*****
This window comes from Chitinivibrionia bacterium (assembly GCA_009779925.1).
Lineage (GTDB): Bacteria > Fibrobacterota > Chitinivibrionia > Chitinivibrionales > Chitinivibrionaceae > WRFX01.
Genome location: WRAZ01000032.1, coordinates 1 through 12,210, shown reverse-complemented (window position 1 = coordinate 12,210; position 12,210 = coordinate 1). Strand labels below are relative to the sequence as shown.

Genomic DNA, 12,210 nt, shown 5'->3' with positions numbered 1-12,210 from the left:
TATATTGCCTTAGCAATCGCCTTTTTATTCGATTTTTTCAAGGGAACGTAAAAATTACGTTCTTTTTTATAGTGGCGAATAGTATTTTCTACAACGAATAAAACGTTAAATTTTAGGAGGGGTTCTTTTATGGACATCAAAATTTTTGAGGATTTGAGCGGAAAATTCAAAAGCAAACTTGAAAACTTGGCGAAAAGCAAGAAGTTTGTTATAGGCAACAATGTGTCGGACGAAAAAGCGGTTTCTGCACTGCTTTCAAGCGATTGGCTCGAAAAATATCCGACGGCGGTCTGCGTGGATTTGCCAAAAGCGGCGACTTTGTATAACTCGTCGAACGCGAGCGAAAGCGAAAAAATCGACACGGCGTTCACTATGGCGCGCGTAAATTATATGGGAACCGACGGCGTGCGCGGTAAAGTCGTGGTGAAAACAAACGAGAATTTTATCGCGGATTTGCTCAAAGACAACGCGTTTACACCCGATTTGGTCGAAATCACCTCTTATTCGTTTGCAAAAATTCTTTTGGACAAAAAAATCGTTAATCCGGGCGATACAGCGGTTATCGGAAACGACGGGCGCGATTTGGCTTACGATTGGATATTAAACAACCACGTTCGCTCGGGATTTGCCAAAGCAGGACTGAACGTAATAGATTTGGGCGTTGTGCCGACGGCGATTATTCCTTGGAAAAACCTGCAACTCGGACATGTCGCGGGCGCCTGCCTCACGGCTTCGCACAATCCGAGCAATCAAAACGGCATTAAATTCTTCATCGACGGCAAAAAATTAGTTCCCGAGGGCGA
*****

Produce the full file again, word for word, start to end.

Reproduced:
This window comes from Chitinivibrionia bacterium (assembly GCA_009779925.1).
Lineage (GTDB): Bacteria > Fibrobacterota > Chitinivibrionia > Chitinivibrionales > Chitinivibrionaceae > WRFX01.
Genome location: WRAZ01000032.1, coordinates 1 through 12,210, shown reverse-complemented (window position 1 = coordinate 12,210; position 12,210 = coordinate 1). Strand labels below are relative to the sequence as shown.

Genomic DNA, 12,210 nt, shown 5'->3' with positions numbered 1-12,210 from the left:
TATATTGCCTTAGCAATCGCCTTTTTATTCGATTTTTTCAAGGGAACGTAAAAATTACGTTCTTTTTTATAGTGGCGAATAGTATTTTCTACAACGAATAAAACGTTAAATTTTAGGAGGGGTTCTTTTATGGACATCAAAATTTTTGAGGATTTGAGCGGAAAATTCAAAAGCAAACTTGAAAACTTGGCGAAAAGCAAGAAGTTTGTTATAGGCAACAATGTGTCGGACGAAAAAGCGGTTTCTGCACTGCTTTCAAGCGATTGGCTCGAAAAATATCCGACGGCGGTCTGCGTGGATTTGCCAAAAGCGGCGACTTTGTATAACTCGTCGAACGCGAGCGAAAGCGAAAAAATCGACACGGCGTTCACTATGGCGCGCGTAAATTATATGGGAACCGACGGCGTGCGCGGTAAAGTCGTGGTGAAAACAAACGAGAATTTTATCGCGGATTTGCTCAAAGACAACGCGTTTACACCCGATTTGGTCGAAATCACCTCTTATTCGTTTGCAAAAATTCTTTTGGACAAAAAAATCGTTAATCCGGGCGATACAGCGGTTATCGGAAACGACGGGCGCGATTTGGCTTACGATTGGATATTAAACAACCACGTTCGCTCGGGATTTGCCAAAGCAGGACTGAACGTAATAGATTTGGGCGTTGTGCCGACGGCGATTATTCCTTGGAAAAACCTGCAACTCGGACATGTCGCGGGCGCCTGCCTCACGGCTTCGCACAATCCGAGCAATCAAAACGGCATTAAATTCTTCATCGACGGCAAAAAATTAGTTCCCGAGGGCGA